AES+F is a Russian art powerhouse comprised of Tatiana Arzamasova, a conceptual architect; Lev Evzovitch, a conceptual architect and filmmaker; Evgeny Svyatsky, a graphic artist; and Vladimir Fridkes, a fashion photographer for the likes of Vogue. The group combines their diverse skills to spectacular effect: Their work is slick, smart and infused with a sense of the macabre. Three phenomenal installations by the collaborative are on view at the Station Museum of Contemporary Art in "AES+F," curated by Olga Sviblova.
The installation Suspects: Seven Sinners and Seven Righteous (1997) contains large photographs of 14 teenage girls. Seven of them are convicted murderers, and seven are ordinary Moscow high school students. AES+F doesn't tell you who's who. The portraits, hung in a freestanding circular gallery, are all taken the same way; they're head-on, mug shot-like images against a white background. All the girls are similarly clad in long-sleeved T-shirts.
Lacking any identifying labels or context clues, you're left to scrutinize the girls' faces like some 19th-century practitioner of the pseudoscience of physiognomy. Hmm, her eyes seem beady and close-set. She looks devious. Her expression seems surly. But are we accusing an innocent? Ultimately, anybody could be anything.
Station Museum of Contemporary Art, 1502 Alabama, 713-529-6900.
Through February 29.
Text on the wall describes the "unmotivated murders" these girls were convicted of committing. One of them stabbed a friend to death over a two-hour period. AES+F is trying to drive home the idea that even the most unlikely people can simply snap, as they often did in the political, social and economic chaos of Russia in the '90s. It's a provocative installation, but — call it a cultural difference — some of these "unmotivated" murders seem more motivated than others. In one case, a 13-year-old girl stabbed her 40-year-old neighbor in the stairwell of their apartment building because "she believed that the sexual advances of her neighbor warranted his murder." I don't know if he needed killin', but to me, some 40-year-old making sexual advances on a 13-year-old doesn't sound like the poster child for blameless victims.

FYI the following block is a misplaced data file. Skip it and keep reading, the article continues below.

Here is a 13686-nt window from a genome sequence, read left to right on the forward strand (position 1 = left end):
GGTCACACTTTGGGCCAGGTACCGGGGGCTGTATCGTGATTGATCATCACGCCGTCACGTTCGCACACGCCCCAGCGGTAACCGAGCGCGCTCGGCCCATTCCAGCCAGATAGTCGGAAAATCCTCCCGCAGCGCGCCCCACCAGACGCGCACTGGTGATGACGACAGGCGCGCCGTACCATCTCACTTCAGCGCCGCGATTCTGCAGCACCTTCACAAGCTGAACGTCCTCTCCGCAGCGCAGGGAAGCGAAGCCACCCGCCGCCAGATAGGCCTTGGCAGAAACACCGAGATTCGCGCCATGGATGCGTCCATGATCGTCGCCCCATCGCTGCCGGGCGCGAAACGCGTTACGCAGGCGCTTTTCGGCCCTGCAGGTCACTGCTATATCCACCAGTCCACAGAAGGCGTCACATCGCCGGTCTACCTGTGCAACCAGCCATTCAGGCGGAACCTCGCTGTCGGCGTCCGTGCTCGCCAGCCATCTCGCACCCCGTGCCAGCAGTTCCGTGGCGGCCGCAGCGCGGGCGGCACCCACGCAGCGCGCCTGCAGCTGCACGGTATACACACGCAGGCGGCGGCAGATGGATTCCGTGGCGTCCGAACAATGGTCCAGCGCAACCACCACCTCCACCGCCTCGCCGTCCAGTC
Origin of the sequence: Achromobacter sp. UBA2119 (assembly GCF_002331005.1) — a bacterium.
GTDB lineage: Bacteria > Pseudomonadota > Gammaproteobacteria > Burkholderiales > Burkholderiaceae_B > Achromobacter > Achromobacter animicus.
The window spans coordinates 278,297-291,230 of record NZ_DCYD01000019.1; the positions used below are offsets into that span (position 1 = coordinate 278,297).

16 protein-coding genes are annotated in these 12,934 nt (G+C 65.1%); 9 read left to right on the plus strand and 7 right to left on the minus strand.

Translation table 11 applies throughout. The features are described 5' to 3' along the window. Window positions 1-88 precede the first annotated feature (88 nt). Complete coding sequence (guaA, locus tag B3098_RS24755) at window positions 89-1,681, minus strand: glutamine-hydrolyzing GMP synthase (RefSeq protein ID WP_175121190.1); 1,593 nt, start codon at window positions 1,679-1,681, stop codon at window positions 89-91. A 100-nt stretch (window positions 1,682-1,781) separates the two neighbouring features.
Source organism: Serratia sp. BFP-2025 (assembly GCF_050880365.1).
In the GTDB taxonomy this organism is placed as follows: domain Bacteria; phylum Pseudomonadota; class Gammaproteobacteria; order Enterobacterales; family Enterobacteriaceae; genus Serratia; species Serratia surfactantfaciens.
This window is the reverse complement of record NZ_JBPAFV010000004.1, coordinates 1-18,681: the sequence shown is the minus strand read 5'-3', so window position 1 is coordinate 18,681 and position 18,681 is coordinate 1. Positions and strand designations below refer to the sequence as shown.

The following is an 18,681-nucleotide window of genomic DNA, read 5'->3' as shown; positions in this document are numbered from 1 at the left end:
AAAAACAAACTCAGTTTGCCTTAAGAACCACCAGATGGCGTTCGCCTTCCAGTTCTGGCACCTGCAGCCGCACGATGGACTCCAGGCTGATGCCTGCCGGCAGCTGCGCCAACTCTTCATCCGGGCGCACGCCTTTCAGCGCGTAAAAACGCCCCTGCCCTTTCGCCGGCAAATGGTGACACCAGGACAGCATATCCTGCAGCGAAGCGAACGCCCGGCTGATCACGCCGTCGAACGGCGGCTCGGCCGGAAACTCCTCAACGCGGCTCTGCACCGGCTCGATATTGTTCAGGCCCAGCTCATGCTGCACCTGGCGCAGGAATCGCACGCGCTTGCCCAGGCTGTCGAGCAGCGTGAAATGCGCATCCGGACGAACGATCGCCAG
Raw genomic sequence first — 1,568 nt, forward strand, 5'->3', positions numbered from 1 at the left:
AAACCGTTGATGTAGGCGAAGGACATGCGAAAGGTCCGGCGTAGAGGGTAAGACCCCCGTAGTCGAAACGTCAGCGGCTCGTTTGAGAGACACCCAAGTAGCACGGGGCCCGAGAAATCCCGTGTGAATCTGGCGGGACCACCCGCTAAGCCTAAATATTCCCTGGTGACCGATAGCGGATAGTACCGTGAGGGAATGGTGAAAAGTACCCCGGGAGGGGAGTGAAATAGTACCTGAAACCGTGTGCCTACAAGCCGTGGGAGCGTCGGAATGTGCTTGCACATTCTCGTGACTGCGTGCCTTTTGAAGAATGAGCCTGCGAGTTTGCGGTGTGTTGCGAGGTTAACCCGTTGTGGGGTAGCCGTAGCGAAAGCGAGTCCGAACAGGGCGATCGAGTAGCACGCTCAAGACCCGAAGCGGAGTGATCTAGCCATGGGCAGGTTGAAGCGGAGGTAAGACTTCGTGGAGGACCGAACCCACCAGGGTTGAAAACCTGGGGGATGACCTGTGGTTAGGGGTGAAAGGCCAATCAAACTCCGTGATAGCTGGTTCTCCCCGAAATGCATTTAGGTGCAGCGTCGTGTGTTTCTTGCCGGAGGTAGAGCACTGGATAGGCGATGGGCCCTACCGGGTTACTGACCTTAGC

The photographic series Defile (2000-2007) presents seven life-size images of people clad in avant-garde fashions. You might think it's just Fridkes exercising his fashion-photography skills — until you notice the models' sunken eyes, crudely stitched autopsy scars and rigor mortis. AES+F shot pictures of unidentified corpses at the morgue and then digitally clad them in edgy fashion. The photographs are presented as tall, vertical lightboxes — they look like glowing coffins.
The models' dead bodies are gaunt, and they're attenuated in a strangely fashion model-esque way. But they don't really look like the kind of people who could afford high fashion in life. One man, in a purple silk shirt and cravat, is old and wizened. A woman in a flouncy red skirt and fur jacket has roughly shorn hair — like it was cut by some prison or hospital for lice control rather than style.